Beyonce Settles $100M Lawsuit With Video Game Company
Gate Five alleged the singer walked away from a motion-sensing dance project.
Beyonce has wiggled out of a lawsuit brought by a video game company that sued the musician for allegedly backing away from a deal to create a motion-sensing dance game.
Gate Five filed the lawsuit in a New York court in April 2011, claiming that the superstar had acted on "a whim" the previous Christmas with an "extortionate demand" for more compensation for Starpower: Beyonce. The demands drove away a financier and caused Gate Five to lay off 70 people during the holidays, the lawsuit said.
After saying it spent $6.7 million to develop the project, Gate Five looked to recover the $100 million in estimated profit the game was projected to make. But after a grueling court battle that never got to trial, the two sides have found a way to resolve their differences.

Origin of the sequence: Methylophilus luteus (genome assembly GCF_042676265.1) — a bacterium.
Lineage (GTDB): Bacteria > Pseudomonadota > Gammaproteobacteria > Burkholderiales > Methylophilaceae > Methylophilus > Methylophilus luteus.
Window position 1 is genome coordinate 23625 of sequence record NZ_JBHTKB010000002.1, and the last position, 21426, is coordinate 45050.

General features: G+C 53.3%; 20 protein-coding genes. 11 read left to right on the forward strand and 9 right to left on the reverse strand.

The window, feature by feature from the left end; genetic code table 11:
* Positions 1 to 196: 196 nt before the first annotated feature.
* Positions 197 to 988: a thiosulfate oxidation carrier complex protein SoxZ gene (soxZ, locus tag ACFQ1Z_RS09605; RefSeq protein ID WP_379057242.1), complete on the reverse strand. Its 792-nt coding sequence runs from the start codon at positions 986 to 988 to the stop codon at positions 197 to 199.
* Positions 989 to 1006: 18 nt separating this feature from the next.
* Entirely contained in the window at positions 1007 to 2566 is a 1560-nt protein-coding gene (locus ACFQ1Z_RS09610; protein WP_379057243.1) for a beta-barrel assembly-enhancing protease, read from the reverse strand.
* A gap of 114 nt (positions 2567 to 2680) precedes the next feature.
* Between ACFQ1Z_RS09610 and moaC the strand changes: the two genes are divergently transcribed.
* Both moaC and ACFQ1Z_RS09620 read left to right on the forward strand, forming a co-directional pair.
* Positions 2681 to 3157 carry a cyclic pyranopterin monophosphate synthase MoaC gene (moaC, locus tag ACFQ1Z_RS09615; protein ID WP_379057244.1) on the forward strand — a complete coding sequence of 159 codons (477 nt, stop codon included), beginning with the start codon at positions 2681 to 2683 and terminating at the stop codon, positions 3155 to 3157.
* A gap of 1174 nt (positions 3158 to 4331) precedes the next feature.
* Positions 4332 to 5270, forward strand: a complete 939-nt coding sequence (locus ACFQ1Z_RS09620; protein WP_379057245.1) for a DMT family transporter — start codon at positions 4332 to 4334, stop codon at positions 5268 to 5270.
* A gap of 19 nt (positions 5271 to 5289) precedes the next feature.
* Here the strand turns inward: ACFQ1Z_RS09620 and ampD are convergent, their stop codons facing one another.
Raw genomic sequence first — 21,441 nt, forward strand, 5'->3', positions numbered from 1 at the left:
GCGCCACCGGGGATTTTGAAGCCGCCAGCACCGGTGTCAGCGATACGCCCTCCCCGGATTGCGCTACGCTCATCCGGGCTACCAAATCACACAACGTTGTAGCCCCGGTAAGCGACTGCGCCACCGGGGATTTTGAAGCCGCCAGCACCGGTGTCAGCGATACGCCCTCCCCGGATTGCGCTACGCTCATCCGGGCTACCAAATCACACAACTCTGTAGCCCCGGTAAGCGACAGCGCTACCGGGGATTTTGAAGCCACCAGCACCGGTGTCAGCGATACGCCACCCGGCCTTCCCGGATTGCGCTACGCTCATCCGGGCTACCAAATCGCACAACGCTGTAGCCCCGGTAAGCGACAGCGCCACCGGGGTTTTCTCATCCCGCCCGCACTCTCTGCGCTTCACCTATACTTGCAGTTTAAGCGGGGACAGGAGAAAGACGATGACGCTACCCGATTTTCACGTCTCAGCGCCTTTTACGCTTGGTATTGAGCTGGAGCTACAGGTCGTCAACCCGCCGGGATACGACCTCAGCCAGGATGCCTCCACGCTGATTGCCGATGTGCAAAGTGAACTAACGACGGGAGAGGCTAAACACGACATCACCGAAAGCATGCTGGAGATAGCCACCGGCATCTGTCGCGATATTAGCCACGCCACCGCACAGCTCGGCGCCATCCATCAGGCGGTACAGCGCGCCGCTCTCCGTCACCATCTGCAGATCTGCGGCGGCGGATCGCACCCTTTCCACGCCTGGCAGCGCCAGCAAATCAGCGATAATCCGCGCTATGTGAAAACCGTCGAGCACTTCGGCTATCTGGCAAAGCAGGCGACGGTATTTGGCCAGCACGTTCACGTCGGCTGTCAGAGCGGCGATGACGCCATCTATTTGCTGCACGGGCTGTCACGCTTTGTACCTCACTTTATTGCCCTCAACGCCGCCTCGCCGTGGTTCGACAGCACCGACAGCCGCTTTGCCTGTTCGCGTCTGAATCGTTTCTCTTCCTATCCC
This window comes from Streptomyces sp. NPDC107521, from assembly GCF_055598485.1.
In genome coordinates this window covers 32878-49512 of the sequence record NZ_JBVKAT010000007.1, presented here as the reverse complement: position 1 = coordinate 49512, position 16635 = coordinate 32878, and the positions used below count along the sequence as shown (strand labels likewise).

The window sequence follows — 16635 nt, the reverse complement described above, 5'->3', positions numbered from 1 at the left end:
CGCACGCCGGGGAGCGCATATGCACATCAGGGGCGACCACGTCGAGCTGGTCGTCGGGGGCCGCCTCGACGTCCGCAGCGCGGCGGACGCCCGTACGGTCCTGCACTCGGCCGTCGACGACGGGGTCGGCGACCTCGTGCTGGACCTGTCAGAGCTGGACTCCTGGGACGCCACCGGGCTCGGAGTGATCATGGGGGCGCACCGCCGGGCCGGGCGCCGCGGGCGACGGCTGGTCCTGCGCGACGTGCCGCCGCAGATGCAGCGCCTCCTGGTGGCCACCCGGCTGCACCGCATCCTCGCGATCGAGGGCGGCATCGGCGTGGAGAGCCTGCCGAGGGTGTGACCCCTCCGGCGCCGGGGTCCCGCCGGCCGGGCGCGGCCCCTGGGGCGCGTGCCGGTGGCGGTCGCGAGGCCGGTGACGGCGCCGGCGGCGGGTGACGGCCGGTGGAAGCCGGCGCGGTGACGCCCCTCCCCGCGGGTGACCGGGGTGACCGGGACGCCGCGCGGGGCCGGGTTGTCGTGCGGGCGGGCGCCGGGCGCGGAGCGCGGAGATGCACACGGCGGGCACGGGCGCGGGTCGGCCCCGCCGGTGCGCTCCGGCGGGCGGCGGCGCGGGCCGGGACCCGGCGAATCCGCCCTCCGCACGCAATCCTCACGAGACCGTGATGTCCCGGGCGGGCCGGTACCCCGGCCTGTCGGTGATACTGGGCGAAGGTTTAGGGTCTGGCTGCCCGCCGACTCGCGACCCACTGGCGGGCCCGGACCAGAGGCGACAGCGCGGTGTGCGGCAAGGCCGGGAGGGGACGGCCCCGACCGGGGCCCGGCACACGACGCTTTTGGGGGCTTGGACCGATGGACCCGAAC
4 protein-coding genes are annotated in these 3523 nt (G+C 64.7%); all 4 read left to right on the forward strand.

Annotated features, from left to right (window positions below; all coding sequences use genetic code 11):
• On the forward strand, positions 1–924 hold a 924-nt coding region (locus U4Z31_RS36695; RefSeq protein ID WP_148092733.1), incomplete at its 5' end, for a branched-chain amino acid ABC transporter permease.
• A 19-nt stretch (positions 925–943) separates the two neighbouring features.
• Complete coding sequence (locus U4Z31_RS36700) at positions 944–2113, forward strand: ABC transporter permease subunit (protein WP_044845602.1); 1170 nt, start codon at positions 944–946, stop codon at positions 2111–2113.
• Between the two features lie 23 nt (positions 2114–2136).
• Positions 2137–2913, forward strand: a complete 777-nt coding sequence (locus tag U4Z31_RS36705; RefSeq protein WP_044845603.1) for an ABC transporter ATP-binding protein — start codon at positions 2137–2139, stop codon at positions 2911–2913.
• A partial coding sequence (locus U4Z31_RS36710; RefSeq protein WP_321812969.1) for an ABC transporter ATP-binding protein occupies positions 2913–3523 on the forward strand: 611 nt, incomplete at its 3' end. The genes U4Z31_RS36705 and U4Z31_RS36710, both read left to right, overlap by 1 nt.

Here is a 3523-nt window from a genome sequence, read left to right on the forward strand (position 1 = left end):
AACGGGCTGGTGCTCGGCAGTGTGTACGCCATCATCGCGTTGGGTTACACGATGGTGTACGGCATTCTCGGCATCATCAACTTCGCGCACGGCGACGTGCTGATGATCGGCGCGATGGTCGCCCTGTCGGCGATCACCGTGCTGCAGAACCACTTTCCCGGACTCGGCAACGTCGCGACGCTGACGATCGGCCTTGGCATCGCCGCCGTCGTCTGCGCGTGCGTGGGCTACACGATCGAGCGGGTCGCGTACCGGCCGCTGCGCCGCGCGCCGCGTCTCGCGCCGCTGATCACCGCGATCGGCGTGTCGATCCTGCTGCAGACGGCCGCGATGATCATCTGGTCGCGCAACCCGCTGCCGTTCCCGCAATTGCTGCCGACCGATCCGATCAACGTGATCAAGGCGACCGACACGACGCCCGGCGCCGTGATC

Beyonce's argument in the case was that she had a valid contractual right to exercise termination provisions after Gate Five was unable to fulfill obligations to obtain $5 million of committed financing for the project.
In opposition, Gate Five contended that it was on the verge of closing a $19.2 million financing contract before Beyonce got antsy.
In late 2011, a New York Superior judge denied Beyonce's motion to dismiss, and a state appeals court later affirmed the ruling on the basis that Beyonce hadn't objected to the loan at the time, the unresolved question of whether the non-finalized financing agreements constituted "committed financing" under the contract, and the possibility that the singer's own actions contributed to the collapse of financing.
In recent months, before the case was settled, the dispute went deeper. Gate Five looked to investigate whether Beyonce had dropped Gate Five in the interest of scoring a better deal with a competitor. The company sought all sorts of documents, including a possible audit conducted by Beyonce's law firm on the management company run by her father. Beyonce's attorneys called it a "fishing expedition" and a breach of attorney-client privilege.
There won't be any trial. Last week, the parties submitted papers in court that discontinue the claims. An attorney for Gate Five couldn't be reached but has been quoted as saying that the lawsuit was settled amicably on confidential terms.
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